Ways to a Happy New You for the New Year
Yet another year has passed, and for the majority of us, the onset of time and the passage of what has been, gives us reason to evaluate our lives and find a freshness in the choices and actions we’ll make in the upcoming year.
We make resolutions with hopes they’ll provide us with a goal – a challenge to change some aspect of our lives. Resolutions are great, as long as they’re attainable and realistic. And, realistically, we should make resolutions more than once a year.
Exercise of course, is always at the top of people’s list to change or add. Since we live in nature’s playground and have numerous indoor venues to choose from on our cold, dark winter days, there are an abundance of choices.
Our bodies need diversity; muscles will get strong, but with overuse from the same activity, will start to weaken. Our brains need diversity not only to fend off boredom, but also to stay sharp and keep from becoming habituated in our movements. Incorporate cardio and strength training/stretching into the plan.
Remember to get outside too. Numerous studies have been done that prove time spent in nature can improve mood, release stress, and give us feelings of connectedness so that we’re less ‘self focused’ and more ‘other focused.’ Children who suffer from ADHD, patients in hospitals with a view of nature and folks in nursing homes have all proven to benefit from time reconnecting with our roots, void of distraction from others, music and stimuli.
Try to make some changes in your household too. Start with the first ‘R’: Refuse. Then reduce, reuse, and recycle. Again, start small – just one difference you make will make a difference, tenfold, down the road.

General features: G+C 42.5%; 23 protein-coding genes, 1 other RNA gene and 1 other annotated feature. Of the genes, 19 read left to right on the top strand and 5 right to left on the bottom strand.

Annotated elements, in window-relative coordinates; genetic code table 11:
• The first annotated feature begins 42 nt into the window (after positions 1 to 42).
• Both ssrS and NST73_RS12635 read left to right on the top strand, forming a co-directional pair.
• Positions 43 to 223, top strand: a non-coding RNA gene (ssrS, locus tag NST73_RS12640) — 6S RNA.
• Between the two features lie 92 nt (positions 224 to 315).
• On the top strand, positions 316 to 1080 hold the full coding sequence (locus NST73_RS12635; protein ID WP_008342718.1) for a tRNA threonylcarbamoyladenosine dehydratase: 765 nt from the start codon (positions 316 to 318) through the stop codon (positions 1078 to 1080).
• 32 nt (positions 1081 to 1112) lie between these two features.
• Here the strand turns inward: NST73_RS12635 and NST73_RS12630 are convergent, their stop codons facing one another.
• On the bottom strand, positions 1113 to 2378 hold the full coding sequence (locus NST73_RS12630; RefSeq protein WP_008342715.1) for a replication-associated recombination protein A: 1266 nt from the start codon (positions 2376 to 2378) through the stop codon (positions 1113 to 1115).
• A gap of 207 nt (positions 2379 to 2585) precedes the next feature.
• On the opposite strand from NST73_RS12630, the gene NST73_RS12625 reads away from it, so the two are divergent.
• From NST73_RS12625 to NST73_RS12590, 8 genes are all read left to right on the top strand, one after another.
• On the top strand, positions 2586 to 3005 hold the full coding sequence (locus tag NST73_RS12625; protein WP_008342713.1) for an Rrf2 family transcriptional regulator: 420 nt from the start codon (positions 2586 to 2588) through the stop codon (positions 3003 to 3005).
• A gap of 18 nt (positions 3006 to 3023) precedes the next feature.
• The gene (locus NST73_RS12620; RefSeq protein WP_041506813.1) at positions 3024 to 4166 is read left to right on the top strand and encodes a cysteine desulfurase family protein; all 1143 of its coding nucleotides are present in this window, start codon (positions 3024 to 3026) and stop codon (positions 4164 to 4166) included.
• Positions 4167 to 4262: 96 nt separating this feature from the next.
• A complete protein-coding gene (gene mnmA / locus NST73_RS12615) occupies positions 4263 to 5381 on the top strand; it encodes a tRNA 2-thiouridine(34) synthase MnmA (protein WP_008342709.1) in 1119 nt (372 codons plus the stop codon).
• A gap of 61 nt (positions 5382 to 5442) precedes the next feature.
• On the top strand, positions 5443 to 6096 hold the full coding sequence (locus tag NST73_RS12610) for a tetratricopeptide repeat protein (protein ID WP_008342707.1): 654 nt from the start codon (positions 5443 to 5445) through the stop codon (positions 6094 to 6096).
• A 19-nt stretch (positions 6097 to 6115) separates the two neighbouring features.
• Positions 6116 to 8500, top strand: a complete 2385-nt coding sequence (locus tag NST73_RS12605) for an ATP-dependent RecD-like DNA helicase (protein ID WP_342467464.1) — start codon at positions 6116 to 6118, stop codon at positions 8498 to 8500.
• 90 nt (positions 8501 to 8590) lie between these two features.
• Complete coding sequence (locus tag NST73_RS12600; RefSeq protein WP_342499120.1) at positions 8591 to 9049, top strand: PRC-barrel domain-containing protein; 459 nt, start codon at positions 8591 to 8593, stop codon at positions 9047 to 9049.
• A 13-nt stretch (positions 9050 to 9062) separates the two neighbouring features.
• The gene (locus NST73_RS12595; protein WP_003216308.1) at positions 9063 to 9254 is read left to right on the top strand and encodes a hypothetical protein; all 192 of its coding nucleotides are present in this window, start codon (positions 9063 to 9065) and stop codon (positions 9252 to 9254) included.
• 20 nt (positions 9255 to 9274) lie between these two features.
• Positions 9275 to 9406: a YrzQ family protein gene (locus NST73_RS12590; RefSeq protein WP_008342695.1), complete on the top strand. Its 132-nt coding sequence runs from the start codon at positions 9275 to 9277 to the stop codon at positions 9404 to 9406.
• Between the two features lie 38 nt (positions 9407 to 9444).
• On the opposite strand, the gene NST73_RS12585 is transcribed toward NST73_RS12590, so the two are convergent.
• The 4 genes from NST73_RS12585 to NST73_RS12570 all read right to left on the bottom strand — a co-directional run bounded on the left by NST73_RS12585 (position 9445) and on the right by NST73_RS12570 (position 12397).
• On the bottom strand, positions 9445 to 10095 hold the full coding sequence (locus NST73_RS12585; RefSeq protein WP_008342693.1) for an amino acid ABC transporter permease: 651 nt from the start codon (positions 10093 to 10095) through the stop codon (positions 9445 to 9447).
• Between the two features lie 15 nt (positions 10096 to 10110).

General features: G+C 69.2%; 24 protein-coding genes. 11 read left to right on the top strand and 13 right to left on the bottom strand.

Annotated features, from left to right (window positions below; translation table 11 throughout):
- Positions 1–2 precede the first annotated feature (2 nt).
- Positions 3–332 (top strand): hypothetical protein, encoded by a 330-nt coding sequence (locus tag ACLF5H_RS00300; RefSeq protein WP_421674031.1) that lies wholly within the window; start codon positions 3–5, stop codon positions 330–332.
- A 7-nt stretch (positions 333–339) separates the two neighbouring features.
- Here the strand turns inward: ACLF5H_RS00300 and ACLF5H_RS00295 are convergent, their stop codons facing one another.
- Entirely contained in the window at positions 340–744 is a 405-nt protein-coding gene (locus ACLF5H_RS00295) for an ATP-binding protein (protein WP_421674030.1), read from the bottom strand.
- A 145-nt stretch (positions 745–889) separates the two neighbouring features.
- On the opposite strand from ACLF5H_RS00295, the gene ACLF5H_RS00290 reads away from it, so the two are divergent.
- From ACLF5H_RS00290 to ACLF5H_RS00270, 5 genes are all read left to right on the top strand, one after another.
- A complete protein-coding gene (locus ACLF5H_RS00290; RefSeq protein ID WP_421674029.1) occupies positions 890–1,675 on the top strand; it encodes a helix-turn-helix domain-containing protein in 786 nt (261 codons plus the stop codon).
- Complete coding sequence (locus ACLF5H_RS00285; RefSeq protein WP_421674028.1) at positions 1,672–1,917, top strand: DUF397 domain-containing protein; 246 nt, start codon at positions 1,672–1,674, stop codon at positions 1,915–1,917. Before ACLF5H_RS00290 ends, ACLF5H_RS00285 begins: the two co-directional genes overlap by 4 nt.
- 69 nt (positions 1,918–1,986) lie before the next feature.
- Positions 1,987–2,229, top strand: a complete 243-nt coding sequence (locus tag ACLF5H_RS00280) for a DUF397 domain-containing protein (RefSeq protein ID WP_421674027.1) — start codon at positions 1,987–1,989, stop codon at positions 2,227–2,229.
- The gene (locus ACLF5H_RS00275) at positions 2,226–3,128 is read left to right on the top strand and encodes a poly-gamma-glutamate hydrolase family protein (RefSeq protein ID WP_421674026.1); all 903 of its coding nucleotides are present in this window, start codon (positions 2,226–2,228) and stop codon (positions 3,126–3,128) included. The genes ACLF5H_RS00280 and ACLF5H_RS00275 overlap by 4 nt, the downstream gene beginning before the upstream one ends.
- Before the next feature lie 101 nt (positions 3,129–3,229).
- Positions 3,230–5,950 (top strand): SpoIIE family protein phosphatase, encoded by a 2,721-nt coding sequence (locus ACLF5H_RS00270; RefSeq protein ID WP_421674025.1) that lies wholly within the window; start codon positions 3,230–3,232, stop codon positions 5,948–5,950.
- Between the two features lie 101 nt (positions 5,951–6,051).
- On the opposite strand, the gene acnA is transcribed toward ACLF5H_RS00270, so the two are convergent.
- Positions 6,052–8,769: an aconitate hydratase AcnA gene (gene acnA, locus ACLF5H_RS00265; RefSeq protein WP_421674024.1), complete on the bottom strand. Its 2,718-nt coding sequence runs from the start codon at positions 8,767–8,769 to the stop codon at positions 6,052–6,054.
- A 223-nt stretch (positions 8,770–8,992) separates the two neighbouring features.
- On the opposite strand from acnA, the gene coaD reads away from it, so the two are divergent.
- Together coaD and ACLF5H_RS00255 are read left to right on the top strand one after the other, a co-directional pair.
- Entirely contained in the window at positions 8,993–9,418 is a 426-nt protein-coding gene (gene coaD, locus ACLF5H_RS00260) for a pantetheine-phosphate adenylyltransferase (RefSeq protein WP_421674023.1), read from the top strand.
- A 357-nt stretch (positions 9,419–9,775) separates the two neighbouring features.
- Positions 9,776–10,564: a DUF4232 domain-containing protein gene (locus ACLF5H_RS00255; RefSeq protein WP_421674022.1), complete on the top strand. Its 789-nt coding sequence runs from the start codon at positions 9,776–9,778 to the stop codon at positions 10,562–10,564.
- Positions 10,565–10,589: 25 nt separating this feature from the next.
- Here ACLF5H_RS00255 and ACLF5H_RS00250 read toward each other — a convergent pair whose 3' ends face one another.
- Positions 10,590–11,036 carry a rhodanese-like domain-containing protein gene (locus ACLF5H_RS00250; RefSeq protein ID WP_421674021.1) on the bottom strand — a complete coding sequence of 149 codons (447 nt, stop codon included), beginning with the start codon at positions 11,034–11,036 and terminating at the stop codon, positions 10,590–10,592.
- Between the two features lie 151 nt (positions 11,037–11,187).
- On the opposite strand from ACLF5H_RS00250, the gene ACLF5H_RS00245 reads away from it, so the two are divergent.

Make a commitment to shun plastic bags by keeping reusable bags in your car and use them for everything, not just groceries. Get into the habit of reusing produce bags too. Or better yet, buy the fabric kind that can be reused numerous times. Buy a set of bamboo utensils, or those made from recycled corn to use when you get food to go.
Small changes can be made in our diets too, like joining the national ‘Meatless Monday’s campaign (www.meatlessmondays.com) which promotes eating a vegetarian diet only one day a week (the meat industry is one of the biggest offenders of greenhouse gasses. . . more than our vehicles). Plus, one day off a week from meat is great for our digestion.
Try to purchase organic produce. Eating organic food is not only better for us, we’re helping offset the cancer risks from pesticides and lessening those that are going into our water sources.
Do one new thing a month: play Scrabble with friends; go ice skating; listen to music in an unfamiliar foreign language; make a wreath from dried willows; soak in hot springs; walk under a full moon without a light; give your pet extra love one day; visit someone you don’t know in Assisted Living; actually stop and watch a moose in a field like it’s the first time you’ve seen one.
The keys to staying engaged in life and young-at-heart are neither expensive nor time consuming. Whatever it is we do, be present, be grateful and give back to others and our planet.
Michele is the founder of the original Winter Park Market,
Pilates, yoga and spin instructor.
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